Sure, but it also takes some effort to craft a question, which does not go to zero even with a lot of practice.
I dislike SO because the expected payoff / effort ratio is so low. For nontrivial questions, what often happens is that people cannot give a definite answer, but nevertheless can provide helpful suggestions or clarifying questions (“why are you doing this?”) that point me in the right direction. It happens a lot here, but my impression is that the structure of SO discourages replies like that, so no one replies.
On SO, you can have such discussions in the comments underneath question and answer posts. This way, the question can crystallize a bit to help those who come across it later. I think this feature does a good job of enabling helpful discussion while making the content future readers are concerned with bubble to the top.
Commenting is a privilege that requires 50 points, which isn’t too tough to achieve.
The real payoff to composing a well-crafted question and answer, besides getting an answer to your question, is that you’re writing supplemental documentation that will help the community. It’s genuinely an open source contribution.
For an actionable suggestion, here’s a blurb to append to the Usage tag description.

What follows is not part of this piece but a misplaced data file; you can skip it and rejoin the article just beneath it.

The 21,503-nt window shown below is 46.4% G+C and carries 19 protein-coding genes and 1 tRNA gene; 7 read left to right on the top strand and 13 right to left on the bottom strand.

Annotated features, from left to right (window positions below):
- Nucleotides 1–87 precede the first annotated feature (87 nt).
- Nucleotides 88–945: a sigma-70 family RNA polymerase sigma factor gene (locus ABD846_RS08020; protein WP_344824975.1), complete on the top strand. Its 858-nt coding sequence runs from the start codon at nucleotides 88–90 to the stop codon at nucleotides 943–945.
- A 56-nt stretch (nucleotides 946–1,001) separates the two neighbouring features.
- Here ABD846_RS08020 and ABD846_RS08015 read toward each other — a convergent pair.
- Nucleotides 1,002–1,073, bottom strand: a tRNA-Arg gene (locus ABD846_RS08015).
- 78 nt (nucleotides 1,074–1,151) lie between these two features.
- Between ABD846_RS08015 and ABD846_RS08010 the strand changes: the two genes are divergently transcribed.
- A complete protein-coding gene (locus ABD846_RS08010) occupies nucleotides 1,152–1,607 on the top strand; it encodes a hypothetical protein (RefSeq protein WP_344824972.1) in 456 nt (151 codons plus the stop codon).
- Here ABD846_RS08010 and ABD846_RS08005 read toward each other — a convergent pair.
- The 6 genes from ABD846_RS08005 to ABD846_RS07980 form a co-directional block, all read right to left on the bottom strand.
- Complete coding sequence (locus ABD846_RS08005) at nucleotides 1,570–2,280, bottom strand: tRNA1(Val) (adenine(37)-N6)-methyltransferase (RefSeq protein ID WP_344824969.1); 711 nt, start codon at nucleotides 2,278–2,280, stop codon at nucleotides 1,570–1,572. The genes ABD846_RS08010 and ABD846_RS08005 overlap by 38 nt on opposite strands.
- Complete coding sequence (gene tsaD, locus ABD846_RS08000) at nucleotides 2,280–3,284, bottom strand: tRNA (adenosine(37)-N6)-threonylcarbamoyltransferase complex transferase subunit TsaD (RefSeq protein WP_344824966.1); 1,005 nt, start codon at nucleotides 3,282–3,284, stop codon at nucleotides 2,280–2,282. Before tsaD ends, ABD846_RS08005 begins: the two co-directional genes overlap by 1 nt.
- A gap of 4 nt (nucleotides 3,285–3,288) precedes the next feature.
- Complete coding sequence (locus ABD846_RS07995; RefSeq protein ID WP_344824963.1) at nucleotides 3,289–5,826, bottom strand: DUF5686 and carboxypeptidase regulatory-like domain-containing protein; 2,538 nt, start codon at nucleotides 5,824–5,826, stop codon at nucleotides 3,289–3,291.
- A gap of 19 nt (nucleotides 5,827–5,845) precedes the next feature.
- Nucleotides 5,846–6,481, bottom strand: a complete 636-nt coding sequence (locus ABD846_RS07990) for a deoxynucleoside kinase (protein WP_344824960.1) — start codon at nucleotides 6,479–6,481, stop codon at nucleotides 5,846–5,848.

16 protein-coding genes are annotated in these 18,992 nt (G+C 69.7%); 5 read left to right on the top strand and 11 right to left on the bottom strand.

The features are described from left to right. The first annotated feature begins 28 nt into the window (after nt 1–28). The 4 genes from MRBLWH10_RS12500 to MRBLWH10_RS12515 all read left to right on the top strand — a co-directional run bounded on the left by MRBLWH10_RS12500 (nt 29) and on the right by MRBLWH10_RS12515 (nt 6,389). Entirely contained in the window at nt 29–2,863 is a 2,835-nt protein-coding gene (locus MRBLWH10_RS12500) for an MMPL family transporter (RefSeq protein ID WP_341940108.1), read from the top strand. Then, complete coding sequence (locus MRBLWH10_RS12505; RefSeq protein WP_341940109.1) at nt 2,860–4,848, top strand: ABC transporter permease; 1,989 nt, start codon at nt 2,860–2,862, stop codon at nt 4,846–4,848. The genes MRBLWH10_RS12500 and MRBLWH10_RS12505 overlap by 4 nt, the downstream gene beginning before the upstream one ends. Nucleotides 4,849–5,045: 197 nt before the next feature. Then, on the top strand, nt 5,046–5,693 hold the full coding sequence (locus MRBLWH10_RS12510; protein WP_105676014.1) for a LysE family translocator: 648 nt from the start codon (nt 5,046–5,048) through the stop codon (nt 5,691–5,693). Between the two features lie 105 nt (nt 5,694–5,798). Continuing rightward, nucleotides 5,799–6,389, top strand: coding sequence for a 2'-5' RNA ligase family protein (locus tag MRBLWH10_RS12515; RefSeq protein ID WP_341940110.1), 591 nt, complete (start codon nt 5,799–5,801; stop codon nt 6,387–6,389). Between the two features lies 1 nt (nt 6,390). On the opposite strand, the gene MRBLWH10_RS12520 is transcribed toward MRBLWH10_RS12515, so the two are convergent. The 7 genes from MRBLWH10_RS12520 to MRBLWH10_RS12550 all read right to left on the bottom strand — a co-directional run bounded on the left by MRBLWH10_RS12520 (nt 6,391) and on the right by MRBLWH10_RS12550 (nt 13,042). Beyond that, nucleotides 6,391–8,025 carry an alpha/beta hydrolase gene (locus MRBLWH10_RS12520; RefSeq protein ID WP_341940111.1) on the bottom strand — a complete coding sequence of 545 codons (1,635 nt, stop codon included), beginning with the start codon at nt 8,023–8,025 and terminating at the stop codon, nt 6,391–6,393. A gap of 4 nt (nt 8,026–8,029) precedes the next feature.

Questions and discussion about using Julia. If you are new to Julia or have questions regarding your first program please use the First Steps subcategory and for performance related questions use the Performance subcategory. If your goal is to have an informal discussion with other Julia users and get a quality answer quickly, this is the right place! If you would like to compose a question optimally suited to help those who might have the same question in the future, consider posting on Stack Overflow with the [julia] tag.
I think something along these lines would serve as a solution to the question I posed initially.
Agreed. In many ways it’s better if we strive hard to make this the welcoming place for everything Julia and leave stack overflow for its audience whoever they are. If they don’t include many Julia people, then hey this is the place to ask julia questions. And if they do contain many julia people then people can already go over there. I just don’t see what benefit the Julia community would gain by discouraging participation here in any way.
If anything maybe we should do the opposite, and send people here rather then to SO. Like @dlakelan mentioned lets have this be THE place to be for questions and answers related to Julia. Then it wont just be an answer, it will grow the community, it will give people resources they can use in the future and might simultaneously make them feel welcomed and motivate them to stay here and participate.
This feature isn’t super relevant for us, given the distributed nature of the Julia Community. This is geared towards corporations with open source software (which one could argue Julia Computing falls under, but that’s a separate discussion).